The official website for Tessa Barrie and her Alter Ego, Sally Edmondson, or is it the other way around? Home of the forgetfully funny Dotage Diaries and squibs about my life to date and how I've survived it.
Out of the dark, comes the light and the sounds of a commotion. I am focusing on colours, flickering and dancing behind closed eyelids. I snap my eyes open, but the light is blinding, and I close them again. My heart is fluttering, and I imagine a swallow flying in the summer sun.
My mother and I were never close. There has never been an unshakable emotional bond between us. No invisible strand that binds a mother to her child, post umbilical tie. Even as a child, I felt more of an accessory than a daughter. She never tried to cultivate a rapport between us, so I never felt that ache. That overwhelming sense of dread that engulfs you when you think about losing someone you love.
I like Beryl too, she is always upbeat, and we go way back. She teaches PE at Didsbrook’s secondary school, including me for seven years. I thought she was a bit long in the tooth for the job then, but she was probably only fifty-something. She would send us out for a five-mile run up the A59 and follow us in her topless MG shouting words of encouragement. Beryl is due to retire at the end of the next term and has been working on a novel. From the rather steamy pieces she has been reading to us, she could well be Didsbrook’s answer to E. L. James. She captures everybody’s attention when she reads, especially Basil and Tom, who are as animated as we ever see them. I can’t help wondering if Beryl is drawing from her own experiences. If she is, I really do need to get a life.
It should have been my first summer of love with that ridiculous Atticus Ridley. Why his parents chose to call him after an ancient Greek philosopher is a mystery. Looking back, I think his Christian name affected him psychologically, especially at school, when his classmates nicknamed him Abacus. Mind you, he was brilliant with figures even as a child, which I suppose is why he became an accountant. Then, of course, there was his OCD problem – a constant obsession with cleaning. The upside of that was I never had to lift a finger in the housework department.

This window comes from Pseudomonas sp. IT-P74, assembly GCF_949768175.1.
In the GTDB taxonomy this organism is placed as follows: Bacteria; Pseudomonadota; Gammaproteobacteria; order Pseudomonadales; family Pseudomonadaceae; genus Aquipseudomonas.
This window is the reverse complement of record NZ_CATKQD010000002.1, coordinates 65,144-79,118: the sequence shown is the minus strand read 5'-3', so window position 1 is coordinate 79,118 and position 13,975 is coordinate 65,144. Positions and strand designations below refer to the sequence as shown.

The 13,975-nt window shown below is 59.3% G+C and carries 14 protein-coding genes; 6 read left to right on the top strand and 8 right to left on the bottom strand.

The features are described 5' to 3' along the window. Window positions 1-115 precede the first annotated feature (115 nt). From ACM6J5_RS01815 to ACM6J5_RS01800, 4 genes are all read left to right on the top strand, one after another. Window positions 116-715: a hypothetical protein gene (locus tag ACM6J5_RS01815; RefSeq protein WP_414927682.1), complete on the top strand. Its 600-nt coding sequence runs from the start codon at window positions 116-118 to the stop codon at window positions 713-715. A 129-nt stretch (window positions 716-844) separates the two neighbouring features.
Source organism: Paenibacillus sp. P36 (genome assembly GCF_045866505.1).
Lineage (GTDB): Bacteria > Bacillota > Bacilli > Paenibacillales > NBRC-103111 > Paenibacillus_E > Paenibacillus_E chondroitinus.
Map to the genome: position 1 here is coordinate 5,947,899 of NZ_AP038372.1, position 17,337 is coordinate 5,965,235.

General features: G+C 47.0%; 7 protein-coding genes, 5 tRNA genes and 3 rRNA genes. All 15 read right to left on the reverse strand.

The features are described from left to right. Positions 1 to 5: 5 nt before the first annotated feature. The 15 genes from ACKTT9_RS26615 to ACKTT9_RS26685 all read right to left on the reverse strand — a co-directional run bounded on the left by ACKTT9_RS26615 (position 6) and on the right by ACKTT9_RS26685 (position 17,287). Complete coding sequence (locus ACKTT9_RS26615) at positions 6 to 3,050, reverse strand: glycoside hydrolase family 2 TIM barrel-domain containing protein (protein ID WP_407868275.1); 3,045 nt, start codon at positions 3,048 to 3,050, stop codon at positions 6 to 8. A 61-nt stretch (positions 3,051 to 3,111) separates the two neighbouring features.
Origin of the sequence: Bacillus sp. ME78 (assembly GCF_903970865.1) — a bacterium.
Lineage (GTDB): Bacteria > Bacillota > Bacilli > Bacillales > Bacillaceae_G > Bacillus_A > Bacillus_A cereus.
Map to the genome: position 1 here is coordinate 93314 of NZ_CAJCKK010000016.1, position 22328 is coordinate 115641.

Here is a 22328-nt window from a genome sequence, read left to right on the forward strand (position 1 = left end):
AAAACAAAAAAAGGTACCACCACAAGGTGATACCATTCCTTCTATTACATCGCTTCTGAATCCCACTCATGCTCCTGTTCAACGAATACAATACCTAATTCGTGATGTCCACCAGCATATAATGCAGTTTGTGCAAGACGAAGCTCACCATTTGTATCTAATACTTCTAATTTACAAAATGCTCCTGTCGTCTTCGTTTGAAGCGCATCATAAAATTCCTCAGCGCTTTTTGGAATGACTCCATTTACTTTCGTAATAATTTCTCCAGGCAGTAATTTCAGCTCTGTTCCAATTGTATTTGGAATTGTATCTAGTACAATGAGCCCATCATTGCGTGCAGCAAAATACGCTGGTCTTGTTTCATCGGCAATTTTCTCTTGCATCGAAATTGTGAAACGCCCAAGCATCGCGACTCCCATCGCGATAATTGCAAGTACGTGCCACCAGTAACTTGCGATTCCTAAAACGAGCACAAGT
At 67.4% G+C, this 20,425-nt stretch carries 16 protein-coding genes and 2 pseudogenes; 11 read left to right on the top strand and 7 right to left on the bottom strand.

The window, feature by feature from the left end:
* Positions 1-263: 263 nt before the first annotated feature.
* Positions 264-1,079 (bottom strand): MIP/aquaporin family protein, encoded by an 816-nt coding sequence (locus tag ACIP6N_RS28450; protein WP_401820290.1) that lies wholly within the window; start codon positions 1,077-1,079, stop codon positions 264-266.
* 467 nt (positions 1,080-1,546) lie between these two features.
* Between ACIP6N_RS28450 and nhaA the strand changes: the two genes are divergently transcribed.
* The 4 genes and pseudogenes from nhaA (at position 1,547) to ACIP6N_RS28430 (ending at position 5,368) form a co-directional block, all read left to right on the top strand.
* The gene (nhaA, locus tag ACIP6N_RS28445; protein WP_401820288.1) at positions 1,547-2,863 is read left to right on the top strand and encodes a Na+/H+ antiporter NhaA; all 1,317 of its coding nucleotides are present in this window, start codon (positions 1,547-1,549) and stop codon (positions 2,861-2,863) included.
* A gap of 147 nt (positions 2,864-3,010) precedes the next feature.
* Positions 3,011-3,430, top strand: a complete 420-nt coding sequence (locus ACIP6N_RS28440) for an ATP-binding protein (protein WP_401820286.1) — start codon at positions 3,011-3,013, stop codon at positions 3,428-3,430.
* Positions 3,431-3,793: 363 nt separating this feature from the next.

The last two weeks of my life are a blur. Flickering in my mind like a black and white cine film. I am running. Travelling at night under the cloak of darkness. Slithering out of the United States, escaping from the injustice thrust upon me.
Thanks to the wonders of the Internet, I very recently ‘met’ the Canadian author, Gila Green, who is based in Israel. Since then, I’ve got to know her a little better, as she kindly agreed to be interviewed.
To date, Gila has written four novels, and her work has been shortlisted for many awards, which is no surprise. Her books focus on everyday people tackling immigration, racism, alienation, war, politics, romance, poverty, terrorism, and surviving. After I read those words, I was instantly drawn.
Gila was a joy to interview, honest, funny and an example to us all in terms of her gutsy determination to see her work in print. She finishes up the interview with a few of her top tips for us aspiring writers.
In June 2016 an idea for a book I’d been carrying around in my head for years, began clogging up my thought process. I needed to write it, a.s.a.p. and, as luck would have it… I was made redundant. So I threw myself into writing Just Say It.
After I started it, I realised I had little else apart from the main character and, after writing the first draft, she was beginning to sound alarmingly like me. The pantser-style first draft was nothing more than an autobiographical unburdening of my life to date, with a large dollop of post-redundancy frustration on top.
After a total overhaul of the original manuscript my MC, Lisa Grant, thankfully, took on a life of her own. It took me four and a half years to finish her story. The storyline often going off at tangents, which produced unrealistic MC goals and hours of frustrating rewrites.